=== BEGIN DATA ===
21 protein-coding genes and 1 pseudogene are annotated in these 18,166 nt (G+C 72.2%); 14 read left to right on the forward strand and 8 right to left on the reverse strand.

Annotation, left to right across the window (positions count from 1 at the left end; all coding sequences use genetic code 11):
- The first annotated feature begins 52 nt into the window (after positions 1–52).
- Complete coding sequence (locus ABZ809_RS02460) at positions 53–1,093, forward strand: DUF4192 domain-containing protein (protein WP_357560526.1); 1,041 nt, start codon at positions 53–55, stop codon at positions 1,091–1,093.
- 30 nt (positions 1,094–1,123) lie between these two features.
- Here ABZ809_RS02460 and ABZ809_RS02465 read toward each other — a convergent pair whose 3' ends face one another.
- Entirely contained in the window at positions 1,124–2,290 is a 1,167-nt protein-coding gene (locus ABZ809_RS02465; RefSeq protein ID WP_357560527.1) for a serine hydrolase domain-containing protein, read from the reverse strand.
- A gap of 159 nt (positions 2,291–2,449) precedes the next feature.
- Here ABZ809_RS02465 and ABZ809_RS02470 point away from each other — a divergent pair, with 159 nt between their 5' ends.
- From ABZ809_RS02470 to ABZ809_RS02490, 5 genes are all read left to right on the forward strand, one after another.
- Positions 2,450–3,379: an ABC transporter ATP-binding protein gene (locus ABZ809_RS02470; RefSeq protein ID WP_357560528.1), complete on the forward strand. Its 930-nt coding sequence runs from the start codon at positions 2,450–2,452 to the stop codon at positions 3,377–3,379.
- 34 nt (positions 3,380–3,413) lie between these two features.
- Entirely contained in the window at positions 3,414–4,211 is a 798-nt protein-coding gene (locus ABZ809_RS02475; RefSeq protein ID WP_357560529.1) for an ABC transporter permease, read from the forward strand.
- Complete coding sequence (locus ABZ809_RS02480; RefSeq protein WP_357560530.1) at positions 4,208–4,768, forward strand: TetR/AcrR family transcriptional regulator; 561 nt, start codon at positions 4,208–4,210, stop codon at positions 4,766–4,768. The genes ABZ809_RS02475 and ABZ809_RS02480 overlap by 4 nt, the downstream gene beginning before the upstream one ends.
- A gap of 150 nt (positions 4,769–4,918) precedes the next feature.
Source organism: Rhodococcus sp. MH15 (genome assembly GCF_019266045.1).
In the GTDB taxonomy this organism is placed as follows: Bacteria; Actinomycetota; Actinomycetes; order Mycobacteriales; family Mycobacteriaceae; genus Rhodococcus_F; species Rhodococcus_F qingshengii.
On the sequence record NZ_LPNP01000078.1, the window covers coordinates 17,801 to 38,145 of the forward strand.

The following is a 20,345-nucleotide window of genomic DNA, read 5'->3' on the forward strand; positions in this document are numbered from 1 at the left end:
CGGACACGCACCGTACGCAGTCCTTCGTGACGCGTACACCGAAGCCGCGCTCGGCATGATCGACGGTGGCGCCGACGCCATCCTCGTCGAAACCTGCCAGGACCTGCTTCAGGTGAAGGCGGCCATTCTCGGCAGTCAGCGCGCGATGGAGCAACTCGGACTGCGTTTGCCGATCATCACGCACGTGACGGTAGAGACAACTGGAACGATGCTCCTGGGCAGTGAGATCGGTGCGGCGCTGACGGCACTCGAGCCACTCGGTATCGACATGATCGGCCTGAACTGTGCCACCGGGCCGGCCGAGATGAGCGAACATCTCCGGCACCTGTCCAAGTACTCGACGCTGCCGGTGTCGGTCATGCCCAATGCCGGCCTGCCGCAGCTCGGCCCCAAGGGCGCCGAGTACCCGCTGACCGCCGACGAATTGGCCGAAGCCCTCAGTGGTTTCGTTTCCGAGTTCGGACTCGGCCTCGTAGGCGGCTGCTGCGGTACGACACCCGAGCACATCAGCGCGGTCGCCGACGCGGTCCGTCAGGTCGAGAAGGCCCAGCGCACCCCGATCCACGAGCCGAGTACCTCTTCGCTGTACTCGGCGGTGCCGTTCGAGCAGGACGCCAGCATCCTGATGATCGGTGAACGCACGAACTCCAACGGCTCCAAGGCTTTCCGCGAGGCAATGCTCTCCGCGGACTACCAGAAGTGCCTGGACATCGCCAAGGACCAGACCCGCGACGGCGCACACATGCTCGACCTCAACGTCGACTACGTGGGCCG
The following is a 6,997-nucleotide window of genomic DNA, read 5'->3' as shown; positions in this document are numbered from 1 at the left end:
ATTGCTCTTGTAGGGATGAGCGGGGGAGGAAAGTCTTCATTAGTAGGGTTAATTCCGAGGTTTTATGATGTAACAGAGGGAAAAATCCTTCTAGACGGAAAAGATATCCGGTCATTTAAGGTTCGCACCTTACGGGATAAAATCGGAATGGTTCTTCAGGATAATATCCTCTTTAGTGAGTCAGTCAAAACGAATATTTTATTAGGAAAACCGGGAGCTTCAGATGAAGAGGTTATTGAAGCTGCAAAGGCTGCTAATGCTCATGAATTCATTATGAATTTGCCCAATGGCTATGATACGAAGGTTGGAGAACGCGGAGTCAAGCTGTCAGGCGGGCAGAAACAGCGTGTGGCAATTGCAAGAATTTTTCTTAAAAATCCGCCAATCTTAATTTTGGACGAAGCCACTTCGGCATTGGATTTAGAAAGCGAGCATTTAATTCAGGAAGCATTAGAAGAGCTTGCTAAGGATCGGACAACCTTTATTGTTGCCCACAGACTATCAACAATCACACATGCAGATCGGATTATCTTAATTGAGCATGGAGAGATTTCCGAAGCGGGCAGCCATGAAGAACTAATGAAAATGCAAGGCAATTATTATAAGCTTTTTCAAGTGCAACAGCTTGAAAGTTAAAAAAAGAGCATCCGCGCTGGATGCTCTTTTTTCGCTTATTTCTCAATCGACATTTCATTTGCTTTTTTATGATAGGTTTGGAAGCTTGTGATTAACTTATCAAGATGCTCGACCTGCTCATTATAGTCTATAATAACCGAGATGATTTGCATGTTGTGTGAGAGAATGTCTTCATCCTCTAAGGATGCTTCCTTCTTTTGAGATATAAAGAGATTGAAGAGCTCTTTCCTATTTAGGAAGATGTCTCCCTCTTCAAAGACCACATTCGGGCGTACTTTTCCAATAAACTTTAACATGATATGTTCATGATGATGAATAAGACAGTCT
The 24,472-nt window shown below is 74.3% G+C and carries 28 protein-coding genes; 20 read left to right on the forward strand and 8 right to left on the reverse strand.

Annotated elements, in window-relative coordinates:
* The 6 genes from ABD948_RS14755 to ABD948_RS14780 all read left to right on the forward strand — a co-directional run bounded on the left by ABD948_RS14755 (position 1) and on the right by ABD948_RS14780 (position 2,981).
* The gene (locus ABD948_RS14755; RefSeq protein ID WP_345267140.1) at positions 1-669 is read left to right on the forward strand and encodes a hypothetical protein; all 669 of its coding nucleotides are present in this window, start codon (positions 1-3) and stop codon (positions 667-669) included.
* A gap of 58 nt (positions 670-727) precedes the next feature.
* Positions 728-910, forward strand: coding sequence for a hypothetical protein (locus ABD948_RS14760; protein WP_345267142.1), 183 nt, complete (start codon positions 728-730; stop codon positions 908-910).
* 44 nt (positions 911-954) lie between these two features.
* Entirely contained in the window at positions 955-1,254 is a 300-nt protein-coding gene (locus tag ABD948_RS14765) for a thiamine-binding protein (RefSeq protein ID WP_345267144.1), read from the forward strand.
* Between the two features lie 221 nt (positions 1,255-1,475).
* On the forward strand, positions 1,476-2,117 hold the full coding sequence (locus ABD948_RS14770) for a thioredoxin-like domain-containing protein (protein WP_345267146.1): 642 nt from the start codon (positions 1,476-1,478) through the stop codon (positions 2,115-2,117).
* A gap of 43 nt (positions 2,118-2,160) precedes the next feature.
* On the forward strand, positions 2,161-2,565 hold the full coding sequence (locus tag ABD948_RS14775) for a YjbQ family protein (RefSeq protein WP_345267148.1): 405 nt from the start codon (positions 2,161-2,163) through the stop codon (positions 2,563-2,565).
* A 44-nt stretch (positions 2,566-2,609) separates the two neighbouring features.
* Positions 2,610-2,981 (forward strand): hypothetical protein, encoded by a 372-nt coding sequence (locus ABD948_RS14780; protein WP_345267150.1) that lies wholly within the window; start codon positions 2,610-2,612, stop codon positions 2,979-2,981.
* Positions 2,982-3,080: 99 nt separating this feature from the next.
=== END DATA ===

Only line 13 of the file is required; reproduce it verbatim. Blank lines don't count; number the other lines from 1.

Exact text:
- Entirely contained in the window at positions 3,414–4,211 is a 798-nt protein-coding gene (locus ABZ809_RS02475; RefSeq protein ID WP_357560529.1) for an ABC transporter permease, read from the forward strand.